Gerald Elias, who composed and performed "The Raven: a Monodrama" to kick off the Edgar Allan Poe Conference last week (read my account here) has also written his first novel, Devil's Trill, which won the Barnes & Noble Discover Great New Writers Award this Fall. Appropriately enough (at least for the Poeists) it is a mystery novel (the genre created by Poe) set in the classical music world. A legendary three-quarter size "Piccolino Stradivarius" violin has been stolen. The violin has a sordid history and seems to curse all those who come into contact with it. Daniel Jacobus, a blind, reclusive, chain-smoking music teacher, is supected of the theft, so he sets out to find the violin. Murder and musical mayhem ensue.
Devil's Trill is a lively book with a finely worked plot, but Jacobus, is the real treat. He's like a blind Sherlock, able to read the emotions and thoughts of other characters just by listening to them. He's also caustic and mercilessly devoted to exposing the chicanery and abuse of the classical performing world where child prodigies are drained of everything they can give, then abandoned when they burn out as young adults.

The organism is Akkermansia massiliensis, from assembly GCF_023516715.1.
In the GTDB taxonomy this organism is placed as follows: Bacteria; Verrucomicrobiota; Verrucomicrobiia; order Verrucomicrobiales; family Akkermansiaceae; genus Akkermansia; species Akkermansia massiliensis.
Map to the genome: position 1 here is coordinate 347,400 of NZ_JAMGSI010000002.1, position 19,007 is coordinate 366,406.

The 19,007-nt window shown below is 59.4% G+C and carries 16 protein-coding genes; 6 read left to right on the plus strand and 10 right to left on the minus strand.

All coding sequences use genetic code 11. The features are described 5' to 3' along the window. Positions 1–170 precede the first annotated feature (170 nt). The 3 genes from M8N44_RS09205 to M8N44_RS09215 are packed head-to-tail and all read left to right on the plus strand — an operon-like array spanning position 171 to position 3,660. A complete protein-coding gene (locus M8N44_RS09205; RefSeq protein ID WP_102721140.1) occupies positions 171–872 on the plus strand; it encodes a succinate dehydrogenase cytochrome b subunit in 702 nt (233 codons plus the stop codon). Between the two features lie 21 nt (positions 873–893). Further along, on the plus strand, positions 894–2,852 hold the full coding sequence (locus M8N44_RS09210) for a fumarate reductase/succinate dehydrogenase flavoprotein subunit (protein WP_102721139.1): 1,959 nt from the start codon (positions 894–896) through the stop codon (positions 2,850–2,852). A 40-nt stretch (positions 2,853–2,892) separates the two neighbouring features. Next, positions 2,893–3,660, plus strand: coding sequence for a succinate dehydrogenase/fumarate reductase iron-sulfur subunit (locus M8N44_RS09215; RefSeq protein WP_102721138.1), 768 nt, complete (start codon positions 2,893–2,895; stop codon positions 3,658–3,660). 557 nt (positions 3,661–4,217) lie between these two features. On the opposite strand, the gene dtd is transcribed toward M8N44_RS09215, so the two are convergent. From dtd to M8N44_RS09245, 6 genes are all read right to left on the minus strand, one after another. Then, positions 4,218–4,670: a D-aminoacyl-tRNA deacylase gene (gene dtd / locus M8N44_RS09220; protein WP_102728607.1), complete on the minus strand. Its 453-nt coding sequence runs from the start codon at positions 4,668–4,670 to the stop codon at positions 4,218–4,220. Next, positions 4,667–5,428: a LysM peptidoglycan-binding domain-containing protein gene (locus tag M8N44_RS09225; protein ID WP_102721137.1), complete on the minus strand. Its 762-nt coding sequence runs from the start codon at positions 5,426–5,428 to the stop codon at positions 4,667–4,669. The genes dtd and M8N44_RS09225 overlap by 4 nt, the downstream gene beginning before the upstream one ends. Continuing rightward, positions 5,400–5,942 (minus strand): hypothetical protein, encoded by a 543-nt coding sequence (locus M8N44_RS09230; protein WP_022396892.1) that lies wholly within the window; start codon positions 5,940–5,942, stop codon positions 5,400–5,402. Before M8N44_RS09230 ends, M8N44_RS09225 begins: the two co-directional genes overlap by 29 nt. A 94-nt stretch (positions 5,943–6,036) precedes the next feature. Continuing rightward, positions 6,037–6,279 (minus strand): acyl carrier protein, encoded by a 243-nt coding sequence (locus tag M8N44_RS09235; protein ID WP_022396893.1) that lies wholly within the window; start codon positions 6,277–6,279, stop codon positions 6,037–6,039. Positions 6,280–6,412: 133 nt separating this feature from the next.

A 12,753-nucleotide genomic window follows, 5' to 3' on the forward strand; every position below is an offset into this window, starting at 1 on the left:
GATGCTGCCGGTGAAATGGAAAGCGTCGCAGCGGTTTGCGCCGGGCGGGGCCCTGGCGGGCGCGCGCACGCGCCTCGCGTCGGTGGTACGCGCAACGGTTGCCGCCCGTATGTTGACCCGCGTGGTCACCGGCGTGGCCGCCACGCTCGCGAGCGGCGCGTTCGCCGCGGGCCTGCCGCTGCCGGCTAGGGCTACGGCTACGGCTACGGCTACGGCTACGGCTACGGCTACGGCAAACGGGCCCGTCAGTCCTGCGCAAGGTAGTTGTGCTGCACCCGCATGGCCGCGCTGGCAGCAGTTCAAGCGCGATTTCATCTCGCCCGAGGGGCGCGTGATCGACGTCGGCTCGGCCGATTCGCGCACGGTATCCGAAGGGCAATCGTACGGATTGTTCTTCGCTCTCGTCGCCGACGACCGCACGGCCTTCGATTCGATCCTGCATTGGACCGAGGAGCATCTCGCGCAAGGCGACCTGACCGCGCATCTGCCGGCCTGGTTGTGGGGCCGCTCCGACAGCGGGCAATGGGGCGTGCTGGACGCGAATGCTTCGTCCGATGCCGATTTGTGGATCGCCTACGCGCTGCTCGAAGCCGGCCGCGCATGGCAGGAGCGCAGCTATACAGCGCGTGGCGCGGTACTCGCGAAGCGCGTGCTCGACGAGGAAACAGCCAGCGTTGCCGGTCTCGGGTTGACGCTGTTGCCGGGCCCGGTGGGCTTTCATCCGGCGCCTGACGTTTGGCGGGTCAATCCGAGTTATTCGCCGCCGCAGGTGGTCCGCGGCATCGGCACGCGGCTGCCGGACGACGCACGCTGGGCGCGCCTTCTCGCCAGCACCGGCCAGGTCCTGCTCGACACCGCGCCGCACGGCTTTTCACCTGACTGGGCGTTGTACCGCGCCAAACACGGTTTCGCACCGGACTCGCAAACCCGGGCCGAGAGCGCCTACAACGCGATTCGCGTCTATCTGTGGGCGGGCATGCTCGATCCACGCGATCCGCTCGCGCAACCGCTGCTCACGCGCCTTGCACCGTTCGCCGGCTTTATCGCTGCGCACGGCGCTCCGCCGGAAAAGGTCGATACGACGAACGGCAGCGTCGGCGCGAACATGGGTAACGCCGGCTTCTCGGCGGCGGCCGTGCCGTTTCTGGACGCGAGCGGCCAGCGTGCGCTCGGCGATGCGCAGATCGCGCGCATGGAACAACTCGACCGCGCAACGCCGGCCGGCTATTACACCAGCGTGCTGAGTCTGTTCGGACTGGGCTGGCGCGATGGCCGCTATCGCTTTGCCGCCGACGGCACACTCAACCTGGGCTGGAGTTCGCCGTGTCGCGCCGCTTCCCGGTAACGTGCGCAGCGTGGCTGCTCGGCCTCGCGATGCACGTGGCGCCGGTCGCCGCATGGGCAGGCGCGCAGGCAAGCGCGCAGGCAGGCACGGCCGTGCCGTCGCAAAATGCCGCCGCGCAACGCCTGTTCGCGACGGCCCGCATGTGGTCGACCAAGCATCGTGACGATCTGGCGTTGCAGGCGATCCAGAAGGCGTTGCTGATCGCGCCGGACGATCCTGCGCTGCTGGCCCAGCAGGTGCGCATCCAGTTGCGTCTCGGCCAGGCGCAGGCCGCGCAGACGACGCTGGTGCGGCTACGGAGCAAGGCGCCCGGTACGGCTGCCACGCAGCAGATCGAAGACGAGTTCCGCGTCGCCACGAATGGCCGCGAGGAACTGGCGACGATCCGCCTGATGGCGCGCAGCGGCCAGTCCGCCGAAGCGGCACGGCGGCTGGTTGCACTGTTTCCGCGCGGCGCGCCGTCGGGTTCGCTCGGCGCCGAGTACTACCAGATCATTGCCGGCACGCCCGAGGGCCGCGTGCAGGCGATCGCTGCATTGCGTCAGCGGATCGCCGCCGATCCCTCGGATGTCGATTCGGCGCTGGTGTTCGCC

I asked Elias about the characters in the book. Had he based them on people he knew from the musical world?
Elias: Lots of characters in that book have almost a one to one correlation with people I know in the real world, but Jacobus is more complex. He’s really a combination of many different influences and people I know. And more than fifty percent of him is totally from my own imagination.
I also asked if Jacobus, a kind of deranged Mr Holland, yet pure at heart, is the kind of music teacher he wishes he had:
Elias: At the onset of the book, I think his bitterness overshadows even his integrity. And it is only over the course of the story that he realizes there is something within himself that has been missing for a long time. That transformation, even though it’s not overt or very plain, is for me the crucial process of the story.
You have deftly included in the novel a good amount of musical instruction or advice to young musicians as Jacobus teaches a student not only how to play, but why.
Elias: Devil's Trill began as a fictional "how to" book for musicians, then over the years (it took me ten years to write) transformed into a mystery.
Do you read mysteries? Who are your favorite authors?
Elias: I do read mysteries. I like John LeCarre, Lawrence Sanders, Walter Mosely.
What's next for you?
Elias: I've already finished my second book with Daniel Jacobus. And it took me only two years to write this one. It's called Danse Macabre and will be out next summer.
Read more about musician and author Gerald Elias at his website.